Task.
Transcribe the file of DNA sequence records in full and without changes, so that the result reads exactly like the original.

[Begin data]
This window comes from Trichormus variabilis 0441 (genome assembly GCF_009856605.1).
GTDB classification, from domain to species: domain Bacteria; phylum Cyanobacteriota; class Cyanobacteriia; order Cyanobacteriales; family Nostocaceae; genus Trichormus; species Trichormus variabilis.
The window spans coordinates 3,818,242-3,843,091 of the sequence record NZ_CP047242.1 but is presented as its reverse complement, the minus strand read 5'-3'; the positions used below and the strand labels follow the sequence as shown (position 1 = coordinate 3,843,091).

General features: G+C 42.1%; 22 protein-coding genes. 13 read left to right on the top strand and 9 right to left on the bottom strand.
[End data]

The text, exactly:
This window comes from Trichormus variabilis 0441 (genome assembly GCF_009856605.1).
GTDB classification, from domain to species: domain Bacteria; phylum Cyanobacteriota; class Cyanobacteriia; order Cyanobacteriales; family Nostocaceae; genus Trichormus; species Trichormus variabilis.
The window spans coordinates 3,818,242-3,843,091 of the sequence record NZ_CP047242.1 but is presented as its reverse complement, the minus strand read 5'-3'; the positions used below and the strand labels follow the sequence as shown (position 1 = coordinate 3,843,091).

General features: G+C 42.1%; 22 protein-coding genes. 13 read left to right on the top strand and 9 right to left on the bottom strand.